In case you missed it
AID FINANCE: Foreign aid from major donor countries rose to a record high of $161.2 billion in 2020, up 3.5 percent in real terms from 2019. According to donor group OECD, $18 billion of the total was classified as humanitarian aid, while $12 billion of COVID-19 spending explained most of the increase. For comparison, pandemic measures spent at home in the donor countries cost about $16 trillion.
HAITI: President Jovenel Moïse has vowed to secure the return of 10 Catholic clergy members kidnapped on 11 April on the outskirts of Port-au-Prince. The country has been gripped by a recent wave of crime and kidnappings, as well as by political unrest and an economic crisis. On 1 April, armed men abducted a pastor and three others during a church service that was being live streamed. Prime Minister Joseph Jouthe, meanwhile, resigned on 14 April and was quickly replaced by Claude Joseph.
MOZAMBIQUE: The jihadist conflict in the north of the county is worsening an already precarious humanitarian situation. The World Food Programme has warned that close to a million people are facing severe hunger – with the new displacement of over 17,000 people from the embattled town of Palma deepening needs. UNICEF said malnutrition rates among the displaced are already close to 13 percent – “and it’s going to get worse”.
THE PHILIPPINES: Conflict between the army and the Bangsamoro Islamic Freedom Fighters is expanding beyond the armed group’s traditional stronghold in parts of Maguindanao in the southern Mindanao region, aid groups said. At least 40,000 people remain displaced since clashes escalated in March.
SYRIA: The investigation unit of the Organisation for the Prohibition of Chemical Weapons (OPCW) said this week that there are “reasonable grounds” to believe that the Syrian government dropped chlorine gas in February 2018 on Saraqib, a city in the rebel-held province of Idlib.
TANZANIA/BURUNDI: UN human rights experts have condemned the arbitrary arrest, torture, and killing of refugees allegedly by the Tanzanian police working with Tanzanian and Burundian intelligence. Some refugees were also forced to sign up for their “voluntary return”. There are around 150,000 Burundi refugees in Tanzania, with both governments seeking their return, despite Burundi’s record of rights violations.
UNITED STATES: Despite campaign promises and early moves to ease barriers, the Biden administration is on track to admit the fewest refugees to the US since 1980. So far this fiscal year, only 2,050 refugees have entered the United States. Biden issued a presidential determination in January increasing the resettlement ceiling for this year from 15,000, set by former president Donald Trump, to 62,500. But Biden has yet to sign the document, leaving the process stalled.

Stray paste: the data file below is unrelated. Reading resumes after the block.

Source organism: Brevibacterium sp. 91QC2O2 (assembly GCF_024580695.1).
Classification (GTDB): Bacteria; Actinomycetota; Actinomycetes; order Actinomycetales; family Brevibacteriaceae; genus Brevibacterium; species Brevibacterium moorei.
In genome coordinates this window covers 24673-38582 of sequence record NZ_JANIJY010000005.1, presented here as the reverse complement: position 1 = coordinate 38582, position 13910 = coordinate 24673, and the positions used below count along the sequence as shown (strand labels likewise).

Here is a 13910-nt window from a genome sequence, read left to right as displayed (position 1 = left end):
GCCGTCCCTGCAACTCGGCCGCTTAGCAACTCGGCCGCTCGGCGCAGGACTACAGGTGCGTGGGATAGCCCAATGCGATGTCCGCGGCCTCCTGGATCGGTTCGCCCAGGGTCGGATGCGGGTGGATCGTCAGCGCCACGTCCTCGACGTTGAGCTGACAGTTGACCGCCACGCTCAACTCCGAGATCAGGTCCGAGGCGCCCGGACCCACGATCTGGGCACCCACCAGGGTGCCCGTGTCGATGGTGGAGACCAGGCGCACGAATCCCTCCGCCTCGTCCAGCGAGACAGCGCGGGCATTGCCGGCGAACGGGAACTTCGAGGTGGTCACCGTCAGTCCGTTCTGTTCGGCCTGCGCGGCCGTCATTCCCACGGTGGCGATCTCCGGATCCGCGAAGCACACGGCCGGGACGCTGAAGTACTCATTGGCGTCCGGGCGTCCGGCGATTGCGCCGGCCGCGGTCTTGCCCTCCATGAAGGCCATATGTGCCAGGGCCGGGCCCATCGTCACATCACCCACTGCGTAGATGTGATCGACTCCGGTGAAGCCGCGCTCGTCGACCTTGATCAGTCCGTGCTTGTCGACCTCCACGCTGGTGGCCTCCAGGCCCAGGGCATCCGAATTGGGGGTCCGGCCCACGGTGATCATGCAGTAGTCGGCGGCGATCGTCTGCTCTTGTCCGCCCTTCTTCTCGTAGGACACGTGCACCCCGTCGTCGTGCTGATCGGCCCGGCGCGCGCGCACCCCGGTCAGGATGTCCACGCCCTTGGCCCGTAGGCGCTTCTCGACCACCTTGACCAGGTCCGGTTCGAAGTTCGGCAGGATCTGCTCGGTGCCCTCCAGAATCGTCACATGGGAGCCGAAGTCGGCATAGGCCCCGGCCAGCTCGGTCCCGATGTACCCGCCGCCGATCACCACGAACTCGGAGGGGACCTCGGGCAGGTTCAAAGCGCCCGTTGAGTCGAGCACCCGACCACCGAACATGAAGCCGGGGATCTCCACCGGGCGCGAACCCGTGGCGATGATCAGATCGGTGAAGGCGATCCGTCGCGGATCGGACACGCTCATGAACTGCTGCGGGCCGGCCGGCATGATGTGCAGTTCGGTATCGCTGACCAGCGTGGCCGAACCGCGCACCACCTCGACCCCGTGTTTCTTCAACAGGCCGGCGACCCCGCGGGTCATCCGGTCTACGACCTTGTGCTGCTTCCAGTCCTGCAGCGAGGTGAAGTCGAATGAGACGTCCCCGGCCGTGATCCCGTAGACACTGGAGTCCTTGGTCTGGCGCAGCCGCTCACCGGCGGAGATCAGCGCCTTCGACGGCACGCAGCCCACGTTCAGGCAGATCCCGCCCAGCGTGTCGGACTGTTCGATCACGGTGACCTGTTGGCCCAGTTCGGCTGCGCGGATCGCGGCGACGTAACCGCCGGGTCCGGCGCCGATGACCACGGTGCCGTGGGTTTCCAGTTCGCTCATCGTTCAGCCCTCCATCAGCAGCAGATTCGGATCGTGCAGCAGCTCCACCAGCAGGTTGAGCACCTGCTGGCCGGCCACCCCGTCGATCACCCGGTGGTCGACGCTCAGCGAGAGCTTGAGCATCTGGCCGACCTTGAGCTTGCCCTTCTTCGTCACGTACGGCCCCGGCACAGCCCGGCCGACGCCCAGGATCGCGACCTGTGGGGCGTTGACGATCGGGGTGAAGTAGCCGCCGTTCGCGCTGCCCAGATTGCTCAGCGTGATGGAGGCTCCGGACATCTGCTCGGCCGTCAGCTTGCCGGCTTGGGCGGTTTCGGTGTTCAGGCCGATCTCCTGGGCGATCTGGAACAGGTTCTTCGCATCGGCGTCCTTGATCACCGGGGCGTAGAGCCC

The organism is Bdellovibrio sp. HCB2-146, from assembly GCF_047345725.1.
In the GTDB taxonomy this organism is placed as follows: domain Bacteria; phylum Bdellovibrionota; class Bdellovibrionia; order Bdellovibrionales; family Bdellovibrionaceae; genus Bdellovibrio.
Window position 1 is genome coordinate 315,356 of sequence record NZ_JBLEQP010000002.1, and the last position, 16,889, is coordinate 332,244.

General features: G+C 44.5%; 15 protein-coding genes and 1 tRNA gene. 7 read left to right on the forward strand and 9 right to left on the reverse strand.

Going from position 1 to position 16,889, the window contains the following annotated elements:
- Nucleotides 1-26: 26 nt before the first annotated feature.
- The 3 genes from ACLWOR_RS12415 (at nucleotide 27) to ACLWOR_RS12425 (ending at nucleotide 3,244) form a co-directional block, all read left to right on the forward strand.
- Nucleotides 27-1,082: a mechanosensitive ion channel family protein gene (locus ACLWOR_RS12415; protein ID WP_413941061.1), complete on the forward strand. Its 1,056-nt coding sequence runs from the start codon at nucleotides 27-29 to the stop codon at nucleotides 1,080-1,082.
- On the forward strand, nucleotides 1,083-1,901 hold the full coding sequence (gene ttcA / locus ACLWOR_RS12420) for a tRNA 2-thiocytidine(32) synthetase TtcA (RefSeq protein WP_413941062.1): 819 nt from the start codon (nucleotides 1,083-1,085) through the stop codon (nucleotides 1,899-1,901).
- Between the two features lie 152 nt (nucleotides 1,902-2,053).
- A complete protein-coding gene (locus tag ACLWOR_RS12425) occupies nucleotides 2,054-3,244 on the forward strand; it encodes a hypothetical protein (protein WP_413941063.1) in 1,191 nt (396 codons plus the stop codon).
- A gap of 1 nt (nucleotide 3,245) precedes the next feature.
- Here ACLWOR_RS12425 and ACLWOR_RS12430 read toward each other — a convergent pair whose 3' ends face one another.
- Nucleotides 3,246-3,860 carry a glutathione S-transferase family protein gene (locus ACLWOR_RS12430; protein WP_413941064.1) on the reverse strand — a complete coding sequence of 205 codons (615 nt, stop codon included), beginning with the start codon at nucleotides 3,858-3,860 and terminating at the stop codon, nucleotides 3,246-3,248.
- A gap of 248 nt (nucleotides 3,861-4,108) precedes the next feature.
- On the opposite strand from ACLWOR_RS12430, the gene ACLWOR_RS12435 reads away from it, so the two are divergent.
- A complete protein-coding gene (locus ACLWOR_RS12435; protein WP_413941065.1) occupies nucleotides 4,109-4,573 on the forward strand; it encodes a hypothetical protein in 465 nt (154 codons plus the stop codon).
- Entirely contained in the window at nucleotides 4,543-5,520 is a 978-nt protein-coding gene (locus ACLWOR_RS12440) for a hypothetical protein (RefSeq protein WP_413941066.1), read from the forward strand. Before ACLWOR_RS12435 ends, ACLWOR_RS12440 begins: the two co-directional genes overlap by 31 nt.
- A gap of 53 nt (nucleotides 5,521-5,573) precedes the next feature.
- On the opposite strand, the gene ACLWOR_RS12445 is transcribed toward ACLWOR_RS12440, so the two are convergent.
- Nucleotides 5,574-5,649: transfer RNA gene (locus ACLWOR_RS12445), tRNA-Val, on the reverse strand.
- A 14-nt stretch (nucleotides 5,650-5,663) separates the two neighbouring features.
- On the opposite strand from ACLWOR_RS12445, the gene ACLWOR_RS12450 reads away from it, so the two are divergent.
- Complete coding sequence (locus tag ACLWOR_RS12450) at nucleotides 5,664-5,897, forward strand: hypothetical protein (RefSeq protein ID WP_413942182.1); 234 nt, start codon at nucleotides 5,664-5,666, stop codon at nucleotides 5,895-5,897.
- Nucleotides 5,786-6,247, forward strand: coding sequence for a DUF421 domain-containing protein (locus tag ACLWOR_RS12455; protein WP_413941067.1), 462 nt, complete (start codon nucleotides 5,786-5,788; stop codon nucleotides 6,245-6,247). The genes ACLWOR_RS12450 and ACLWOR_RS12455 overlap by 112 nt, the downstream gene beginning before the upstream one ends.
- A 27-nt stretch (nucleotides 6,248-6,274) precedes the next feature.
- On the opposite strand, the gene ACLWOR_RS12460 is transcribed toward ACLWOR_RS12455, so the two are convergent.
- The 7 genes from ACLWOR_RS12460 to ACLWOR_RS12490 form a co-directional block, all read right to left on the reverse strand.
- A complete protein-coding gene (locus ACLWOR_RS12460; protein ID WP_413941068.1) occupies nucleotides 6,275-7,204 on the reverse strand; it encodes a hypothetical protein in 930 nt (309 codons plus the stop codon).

YEMEN/HORN OF AFRICA: Forty-two people died after a boat carrying around 60 East African migrants escaping dire conditions in Yemen capsized off the coast of Djibouti on 12 April. Thousands of East African migrants trying to reach Saudi Arabia and other rich Gulf countries to find work have been stranded in Yemen during the pandemic, and the number of people attempting the risky return journey to Ethiopia and Somalia has increased this year.
‘It is not a good time for migrants to travel north.’
Our weekend read by Luís Chaparro highlights how humanitarian efforts in northern Mexico are struggling to meet growing needs. In Ciudad Juárez, the worst-affected city and one of the few accepting returned migrants and asylum seekers from the United States, there isn’t enough housing or aid support to go round – especially because of COVID-19 social distancing requirements. There isn’t enough food either, and migrants and asylum seekers face the added risk of human rights abuses and violence in a city where they are often targeted by criminals. Surges in humanitarian need come from people fleeing violence, poverty, and climate disasters in Central America. Expelled asylum seekers and migrants who enter the US irregularly – 172,000 in March alone – add to this number. These expulsions fall under Title 42 – a controversial Trump-era order that allows US authorities to immediately expel anyone who crosses the border to prevent the spread of COVID-19. It’s not all doom and gloom though. The Biden administration is making good on campaign promises to change course. And there’s hope for some with firm dates to legally enter and begin new lives in the United States. Yet thousands will still wait months for their turn to cross, while the fate of others remains unknown.
The new (fake) UN agency
Frustrated drivers from New York to Nairobi might try using fake UN number plates to help get away with some dodgy driving and parking. But a "human rights” association registered in Paris has taken things to a whole new level: As well as sketchy number plates, they are accused of issuing "fantasy" passports, popping up unexplained in sensitive situations and, now, posting profiles of fictitious staff. A comprehensive investigation by Elise Thomas for Bellingcat this week adds to earlier reports that claimed that the group – called CIPDH (English translation: International Human Rights Defence Committee) – peddles fake and misleading information and pretends falsely to be affiliated with the UN.